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I have been trying to recreate the following algorithm in java:

Set quotient to 0
Align leftmost digits in dividend and divisor
Repeat
If that portion of the dividend above the divisor is greater than or equal to the divisor
Then subtract divisor from that portion of the dividend and
Concatentate 1 to the right hand end of the quotient
Else concatentate 0 to the right hand end of the quotient
Shift the divisor one place right
Until dividend is less than the divisor
quotient is correct, dividend is remainder
STOP

This can also be found here:

Long division in binary

Here is my code:

public class Division {
    public static void main(String[] args) {
        int quotient =0;
        int a = 123;
        int b = 5;
        int bfirst = b;
        String a1 = Integer.toBinaryString(a);
        String b1 = Integer.toBinaryString(b);
        int aLength = a1.length();
        int bLength = b1.length();
        int power = aLength - bLength;
        b =(int) Math.pow(b, power);    

        while(a > bfirst) {
            if(a >= b) {
                a = a-b;
                quotient = quotient*2+1;
                b = b/2;
            } else {
                quotient = quotient*2;
                b = b/2;
            }
        }
        System.out.println(quotient);
    }
}

It sometimes returns answers which are right, but other times will not. Any ideas?

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2  
"It sometimes returns answers which are right, but other times will not." - can you be more specific by giving us some test cases for both? –  Dukeling Dec 17 '13 at 14:55
1  
I see you ignored the comment I made the last time you asked this question. ;) –  Peter Lawrey Dec 17 '13 at 14:57
    
Sorry, what was your last comment? –  Fraser Price Dec 17 '13 at 14:59
    
Some examples: 123/5 will give 25, 123/4 will give 15 –  Fraser Price Dec 17 '13 at 15:00
    
b =(int) Math.pow(b, power); would this line introduce overflow? –  luiges90 Dec 17 '13 at 15:05
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2 Answers 2

up vote 2 down vote accepted

I believe

b = (int) Math.pow(b, power);    

should be

b = (int) (b * Math.pow(2, power));

The variable b appears to be the current digit to be compared with, and got subtracted by a. You are doing binary division, and in the code following this line I found this value were only divided by 2. In this case, Math.pow(b, power) does not make sense.


Furthermore, there is a missing step. Because a - b will bring all the values down to the end and get a < bFirst, all ending zeroes are not counted into quotient, as we have already exited the loop.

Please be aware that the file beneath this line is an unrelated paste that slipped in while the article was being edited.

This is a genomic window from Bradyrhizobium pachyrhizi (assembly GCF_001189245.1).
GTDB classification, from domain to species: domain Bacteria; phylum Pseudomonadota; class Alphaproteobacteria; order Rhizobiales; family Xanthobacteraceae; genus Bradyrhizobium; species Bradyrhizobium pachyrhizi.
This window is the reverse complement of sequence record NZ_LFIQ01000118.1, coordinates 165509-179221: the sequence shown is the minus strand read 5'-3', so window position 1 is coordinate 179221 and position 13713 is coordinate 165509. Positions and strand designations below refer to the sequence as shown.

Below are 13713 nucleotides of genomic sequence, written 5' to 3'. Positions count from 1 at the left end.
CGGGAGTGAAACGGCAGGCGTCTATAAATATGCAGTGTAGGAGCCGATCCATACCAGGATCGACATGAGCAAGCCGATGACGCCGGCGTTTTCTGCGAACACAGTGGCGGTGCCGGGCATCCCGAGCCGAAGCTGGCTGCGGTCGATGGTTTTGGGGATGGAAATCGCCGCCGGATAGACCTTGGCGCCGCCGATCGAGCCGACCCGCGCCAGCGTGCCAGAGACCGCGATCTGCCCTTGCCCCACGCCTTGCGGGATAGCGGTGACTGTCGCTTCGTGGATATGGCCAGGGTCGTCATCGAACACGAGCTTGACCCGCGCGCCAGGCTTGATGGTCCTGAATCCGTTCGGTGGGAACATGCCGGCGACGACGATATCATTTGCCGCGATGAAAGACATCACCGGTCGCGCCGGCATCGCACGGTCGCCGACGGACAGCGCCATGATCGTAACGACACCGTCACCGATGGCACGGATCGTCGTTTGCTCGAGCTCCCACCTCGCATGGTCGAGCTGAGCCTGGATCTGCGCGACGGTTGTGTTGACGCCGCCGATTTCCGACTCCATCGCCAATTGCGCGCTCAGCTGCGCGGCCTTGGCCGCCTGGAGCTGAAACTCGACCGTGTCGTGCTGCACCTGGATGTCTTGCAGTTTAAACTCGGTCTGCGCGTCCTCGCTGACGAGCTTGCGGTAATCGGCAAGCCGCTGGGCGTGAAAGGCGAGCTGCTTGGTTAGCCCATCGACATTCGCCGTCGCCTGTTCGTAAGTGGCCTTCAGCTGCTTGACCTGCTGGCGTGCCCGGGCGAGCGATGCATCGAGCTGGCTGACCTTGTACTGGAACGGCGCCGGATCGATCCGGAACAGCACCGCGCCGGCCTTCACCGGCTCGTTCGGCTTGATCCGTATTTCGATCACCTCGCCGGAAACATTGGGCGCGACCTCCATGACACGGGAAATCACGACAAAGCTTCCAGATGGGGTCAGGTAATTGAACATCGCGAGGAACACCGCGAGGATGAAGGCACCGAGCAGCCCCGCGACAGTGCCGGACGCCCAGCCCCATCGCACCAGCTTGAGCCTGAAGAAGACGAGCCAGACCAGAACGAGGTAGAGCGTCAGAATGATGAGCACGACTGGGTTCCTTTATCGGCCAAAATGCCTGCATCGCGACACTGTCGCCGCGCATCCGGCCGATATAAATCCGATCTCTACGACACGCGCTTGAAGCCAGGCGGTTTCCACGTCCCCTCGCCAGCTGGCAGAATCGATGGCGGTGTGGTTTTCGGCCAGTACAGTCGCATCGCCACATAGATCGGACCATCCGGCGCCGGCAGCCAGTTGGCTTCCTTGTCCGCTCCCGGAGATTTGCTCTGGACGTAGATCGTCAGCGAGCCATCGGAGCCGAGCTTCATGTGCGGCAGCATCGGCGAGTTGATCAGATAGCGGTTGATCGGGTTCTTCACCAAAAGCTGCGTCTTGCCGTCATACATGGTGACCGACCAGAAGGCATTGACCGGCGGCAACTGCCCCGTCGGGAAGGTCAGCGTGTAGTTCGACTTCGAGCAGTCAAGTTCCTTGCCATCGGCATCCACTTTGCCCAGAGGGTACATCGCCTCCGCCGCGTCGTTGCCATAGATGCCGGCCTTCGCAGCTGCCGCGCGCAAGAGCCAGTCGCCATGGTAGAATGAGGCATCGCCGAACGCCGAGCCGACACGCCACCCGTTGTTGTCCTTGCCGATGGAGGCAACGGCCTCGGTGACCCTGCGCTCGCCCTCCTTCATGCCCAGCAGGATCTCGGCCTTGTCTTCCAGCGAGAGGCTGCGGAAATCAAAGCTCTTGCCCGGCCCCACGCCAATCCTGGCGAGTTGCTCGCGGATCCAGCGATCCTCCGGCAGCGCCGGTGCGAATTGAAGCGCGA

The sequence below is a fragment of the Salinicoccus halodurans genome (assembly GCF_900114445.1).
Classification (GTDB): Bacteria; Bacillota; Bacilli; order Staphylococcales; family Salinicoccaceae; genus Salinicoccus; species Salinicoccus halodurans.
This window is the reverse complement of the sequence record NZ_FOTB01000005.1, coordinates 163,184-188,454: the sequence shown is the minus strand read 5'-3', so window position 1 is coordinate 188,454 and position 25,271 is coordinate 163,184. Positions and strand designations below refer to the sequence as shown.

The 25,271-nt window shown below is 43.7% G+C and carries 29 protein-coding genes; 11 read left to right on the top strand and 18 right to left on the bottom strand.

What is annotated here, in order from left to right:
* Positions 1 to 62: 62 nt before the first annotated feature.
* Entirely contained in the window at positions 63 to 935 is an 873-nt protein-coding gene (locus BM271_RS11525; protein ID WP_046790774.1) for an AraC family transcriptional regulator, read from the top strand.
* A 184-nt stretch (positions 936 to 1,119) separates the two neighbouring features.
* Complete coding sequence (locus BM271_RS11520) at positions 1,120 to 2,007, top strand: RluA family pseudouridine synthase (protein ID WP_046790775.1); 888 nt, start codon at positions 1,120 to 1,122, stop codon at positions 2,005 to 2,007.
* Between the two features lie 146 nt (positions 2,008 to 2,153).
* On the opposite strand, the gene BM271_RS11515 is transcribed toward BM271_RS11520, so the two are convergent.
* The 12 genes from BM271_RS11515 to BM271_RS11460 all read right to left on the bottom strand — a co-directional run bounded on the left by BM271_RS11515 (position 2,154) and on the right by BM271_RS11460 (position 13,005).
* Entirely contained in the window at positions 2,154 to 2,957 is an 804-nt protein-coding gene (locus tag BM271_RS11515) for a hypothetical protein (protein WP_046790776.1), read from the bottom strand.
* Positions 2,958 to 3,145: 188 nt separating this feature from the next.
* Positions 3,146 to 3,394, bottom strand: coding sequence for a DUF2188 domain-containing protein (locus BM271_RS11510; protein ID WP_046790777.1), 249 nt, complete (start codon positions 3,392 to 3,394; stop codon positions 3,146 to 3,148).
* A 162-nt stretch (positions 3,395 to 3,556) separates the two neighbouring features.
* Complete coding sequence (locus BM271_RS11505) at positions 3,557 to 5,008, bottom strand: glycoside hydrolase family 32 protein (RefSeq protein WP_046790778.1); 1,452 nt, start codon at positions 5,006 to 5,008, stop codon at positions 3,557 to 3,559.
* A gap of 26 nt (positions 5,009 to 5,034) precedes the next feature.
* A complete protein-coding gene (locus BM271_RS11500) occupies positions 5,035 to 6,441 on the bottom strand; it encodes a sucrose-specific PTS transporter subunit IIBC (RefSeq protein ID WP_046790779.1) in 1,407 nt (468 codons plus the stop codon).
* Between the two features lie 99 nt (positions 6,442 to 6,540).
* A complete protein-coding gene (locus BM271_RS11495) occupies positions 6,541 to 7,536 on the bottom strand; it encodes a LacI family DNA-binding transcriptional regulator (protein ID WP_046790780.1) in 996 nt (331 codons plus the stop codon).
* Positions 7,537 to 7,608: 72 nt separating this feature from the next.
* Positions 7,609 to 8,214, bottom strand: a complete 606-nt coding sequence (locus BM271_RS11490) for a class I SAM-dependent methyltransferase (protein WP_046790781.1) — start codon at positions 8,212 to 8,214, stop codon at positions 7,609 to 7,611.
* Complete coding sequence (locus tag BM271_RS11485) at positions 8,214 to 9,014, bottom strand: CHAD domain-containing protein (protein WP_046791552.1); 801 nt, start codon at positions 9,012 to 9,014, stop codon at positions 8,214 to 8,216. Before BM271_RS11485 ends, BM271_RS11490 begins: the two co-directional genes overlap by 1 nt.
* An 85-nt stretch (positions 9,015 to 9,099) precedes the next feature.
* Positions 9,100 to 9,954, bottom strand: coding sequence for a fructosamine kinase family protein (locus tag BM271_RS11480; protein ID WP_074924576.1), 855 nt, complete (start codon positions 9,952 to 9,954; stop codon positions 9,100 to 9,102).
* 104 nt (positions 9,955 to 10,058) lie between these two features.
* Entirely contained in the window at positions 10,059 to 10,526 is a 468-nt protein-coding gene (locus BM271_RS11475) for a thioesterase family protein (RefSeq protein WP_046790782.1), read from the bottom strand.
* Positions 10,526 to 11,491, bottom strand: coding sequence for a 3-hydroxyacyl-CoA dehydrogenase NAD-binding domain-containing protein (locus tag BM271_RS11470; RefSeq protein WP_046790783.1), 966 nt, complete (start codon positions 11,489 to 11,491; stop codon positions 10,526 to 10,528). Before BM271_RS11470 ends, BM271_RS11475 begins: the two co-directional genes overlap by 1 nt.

Replace

a = a-b;
quotient = quotient*2+1;
b = b/2;

with

bLength = Integer.toBinaryString(b).length();
int bfirstLength = Integer.toBinaryString(bfirst).length();
a = a-b;
quotient = quotient*2+1;
b = b/2;
if (a < bfirst) {
    quotient = quotient * (int)Math.pow(2, bLength - bfirstLength);
}

To account for missing zeroes of the quotient.


Furthermore there is an Off-by-one-error.

while (a > bfirst) {

should be

while (a >= bfirst) {

If a is divisible by b, long division should go ahead and subtract the remaining dividend, instead of stopping the procedure.


Finally, number of binary digits in a number can be computed by

(int) (Math.ln(a) / Math.ln(2)) + 1

Last, try to make use of System.out.println inside your algorithm when debugging, it helps a lot and let you precisely know where your algorithm goes wrong. Better, if you know how and is available (usually integrated into IDEs), use a debugger.

And, the last one, do the algorithm by hand with some examples before coding - this can definitely help you understand how the algorithm works.

The entire thing, with debug statements: http://ideone.com/JBzHdf

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No, but that part was wrong. Should be b*Math.pow(2, power). thanks, I'll see if this fixes it –  Fraser Price Dec 17 '13 at 15:16
    
I think you're right, that should be (b * Math.pow(2, power)) –  luiges90 Dec 17 '13 at 15:18
    
Implemented it, but is still giving incorrect answer. –  Fraser Price Dec 17 '13 at 15:19
    
There is a missing step. because a-b will bring all the values down to the end and get a < bFirst, all ending zeroes are not counted into quotient, as we have already exited the loop. –  luiges90 Dec 17 '13 at 15:35
    
Thanks, awesome answer. Really helped a lot –  Fraser Price Dec 17 '13 at 16:27
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Your algorithm isn't quite correct. It will fail if the quotient has trailing zeros because the loop stops before it has appended them. A correct algorithm is:

let q = 0
shift divisor left until divisor > dividend (k bits)
while k > 0
  k = k - 1
  divisor = divisor >> 1
  if dividend >= divisor
     q = (q << 1) + 1
     dividend = dividend - sd
  else
     q = q << 1
return q

You should really use integers (type long in fact) and the shift operators << and >>. They make this much easier (not to mention faster) then the string operations.

Since an answer is already accepted, here is Java for the algorithm above in case of interest.

public static long div(long dividend, long divisor) {
    long quotient = 0;
    int k = 0;
    while (divisor <= dividend && divisor > 0) {
        divisor <<= 1;
        k++;
    }
    while (k-- > 0) {
        divisor >>= 1;
        if (divisor <= dividend) {
            dividend -= divisor;
            quotient = (quotient << 1) + 1;
        }
        else quotient <<= 1;
    }
    return quotient;
}
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